Continuous probability distribution
A discrete distribution describes variables that take on discrete values only (typically the positive integers), while a continuous one describes variables that can take on arbitrary values in a continuum (typically the real numbers). A hybrid then incorporates both.
Introduction to continuous distributions
We may have a set of mutually exclusive propositions or possible outcomes that is neither discrete nor finite.
For instance, consider the following infinite set of propositions:
- The height of the next individual we'll meet is 0.0 meters.
- The height of the next individual we'll meet is 1.0 meters.
The height of an individual is a real number that in principle may take on any value.
The difficulty here is that there are too many propositions, we would never expect any one picked in advance to turn out to be the right one.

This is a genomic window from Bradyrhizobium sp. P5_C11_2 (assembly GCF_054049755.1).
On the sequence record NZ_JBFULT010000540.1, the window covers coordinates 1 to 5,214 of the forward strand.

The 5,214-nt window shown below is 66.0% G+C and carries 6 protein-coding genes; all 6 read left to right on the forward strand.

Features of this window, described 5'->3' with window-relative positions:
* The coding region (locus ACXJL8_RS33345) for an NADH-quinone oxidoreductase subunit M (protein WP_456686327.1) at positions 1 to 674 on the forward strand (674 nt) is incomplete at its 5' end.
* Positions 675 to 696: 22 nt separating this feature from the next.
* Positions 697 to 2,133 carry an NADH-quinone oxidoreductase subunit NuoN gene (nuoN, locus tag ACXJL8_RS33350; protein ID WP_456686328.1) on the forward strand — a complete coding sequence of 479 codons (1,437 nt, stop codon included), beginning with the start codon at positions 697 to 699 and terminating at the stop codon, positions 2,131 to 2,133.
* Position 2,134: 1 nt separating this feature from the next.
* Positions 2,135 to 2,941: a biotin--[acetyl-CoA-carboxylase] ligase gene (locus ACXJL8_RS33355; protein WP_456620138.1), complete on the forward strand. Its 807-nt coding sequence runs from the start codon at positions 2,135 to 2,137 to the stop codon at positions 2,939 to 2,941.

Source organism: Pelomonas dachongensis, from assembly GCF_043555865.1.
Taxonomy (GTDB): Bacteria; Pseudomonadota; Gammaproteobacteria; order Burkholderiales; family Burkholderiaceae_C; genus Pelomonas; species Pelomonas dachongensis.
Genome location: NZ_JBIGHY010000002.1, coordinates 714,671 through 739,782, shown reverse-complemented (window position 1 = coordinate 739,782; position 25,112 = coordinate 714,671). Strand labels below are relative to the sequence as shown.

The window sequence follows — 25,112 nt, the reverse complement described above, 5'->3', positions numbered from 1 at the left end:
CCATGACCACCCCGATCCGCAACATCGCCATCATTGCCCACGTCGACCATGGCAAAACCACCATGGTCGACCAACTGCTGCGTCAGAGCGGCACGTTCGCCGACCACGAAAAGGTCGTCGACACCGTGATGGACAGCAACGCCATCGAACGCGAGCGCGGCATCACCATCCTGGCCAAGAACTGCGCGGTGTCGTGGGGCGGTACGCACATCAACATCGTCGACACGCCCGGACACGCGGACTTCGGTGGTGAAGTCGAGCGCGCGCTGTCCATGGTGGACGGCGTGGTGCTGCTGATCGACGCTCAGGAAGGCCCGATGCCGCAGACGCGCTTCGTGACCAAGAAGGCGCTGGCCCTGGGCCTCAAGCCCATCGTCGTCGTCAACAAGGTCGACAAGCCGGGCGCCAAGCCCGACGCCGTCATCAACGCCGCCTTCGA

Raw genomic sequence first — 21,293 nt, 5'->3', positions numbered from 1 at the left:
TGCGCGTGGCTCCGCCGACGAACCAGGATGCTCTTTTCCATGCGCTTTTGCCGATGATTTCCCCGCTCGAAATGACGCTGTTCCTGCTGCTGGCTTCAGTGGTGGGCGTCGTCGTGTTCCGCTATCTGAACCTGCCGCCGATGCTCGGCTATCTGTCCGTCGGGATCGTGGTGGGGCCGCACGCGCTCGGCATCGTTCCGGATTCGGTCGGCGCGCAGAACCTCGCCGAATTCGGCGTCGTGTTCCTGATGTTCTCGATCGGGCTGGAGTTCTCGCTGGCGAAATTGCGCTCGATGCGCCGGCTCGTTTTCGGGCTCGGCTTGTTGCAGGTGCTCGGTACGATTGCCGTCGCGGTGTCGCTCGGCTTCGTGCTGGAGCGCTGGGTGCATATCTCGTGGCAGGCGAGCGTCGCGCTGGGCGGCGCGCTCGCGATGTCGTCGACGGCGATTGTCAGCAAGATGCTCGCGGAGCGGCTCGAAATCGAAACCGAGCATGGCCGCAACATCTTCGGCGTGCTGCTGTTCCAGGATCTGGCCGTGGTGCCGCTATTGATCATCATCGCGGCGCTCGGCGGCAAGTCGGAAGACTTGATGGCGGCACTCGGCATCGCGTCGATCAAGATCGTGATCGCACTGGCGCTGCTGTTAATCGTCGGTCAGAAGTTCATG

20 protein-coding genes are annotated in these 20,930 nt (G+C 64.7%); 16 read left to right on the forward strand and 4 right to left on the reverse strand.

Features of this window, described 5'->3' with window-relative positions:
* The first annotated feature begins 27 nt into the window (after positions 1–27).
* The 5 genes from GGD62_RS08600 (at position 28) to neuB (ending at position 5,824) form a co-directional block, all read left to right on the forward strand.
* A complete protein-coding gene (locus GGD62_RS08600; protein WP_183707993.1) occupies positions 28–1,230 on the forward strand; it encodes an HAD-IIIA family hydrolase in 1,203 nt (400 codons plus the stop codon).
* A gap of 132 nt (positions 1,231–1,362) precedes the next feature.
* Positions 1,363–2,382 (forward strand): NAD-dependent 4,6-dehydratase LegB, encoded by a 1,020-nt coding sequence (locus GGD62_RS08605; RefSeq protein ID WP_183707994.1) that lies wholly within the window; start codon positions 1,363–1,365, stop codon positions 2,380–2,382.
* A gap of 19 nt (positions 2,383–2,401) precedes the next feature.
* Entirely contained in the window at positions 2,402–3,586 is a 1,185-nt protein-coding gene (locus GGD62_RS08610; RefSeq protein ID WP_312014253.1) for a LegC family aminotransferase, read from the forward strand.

The solution is essentially a trick: One accepts that the probability for any one proposition is essentially zero (or infinitesimal), and instead concentrates on partitions of the set of propositions, in practice intervals in R. The probability assigned to an interval around f.i. 1.7 meters should thus be much larger than the one assigned to a similar size interval around f.i. 2.5 meters.
A continuous probability distribution is a function that, whren integrated over a set representing an event, gives the probability of that event. In other words,
In practice, the "event" A corresponds to a range of values, say , so the above integral will tae the more familiar form
Gaussian distribution - Also known as the normal distribution.
Exponential distribution - Given a sequence of events, and the waiting time between two consequitive events is independent of how long we've already waited, the time between events follows the exponential distribution.
- Stochastic variables
- Formal logic
- Measure theory
- Sigma algebra
- Quantum probability
- Stochastic convergence
- Stochastic diffential equations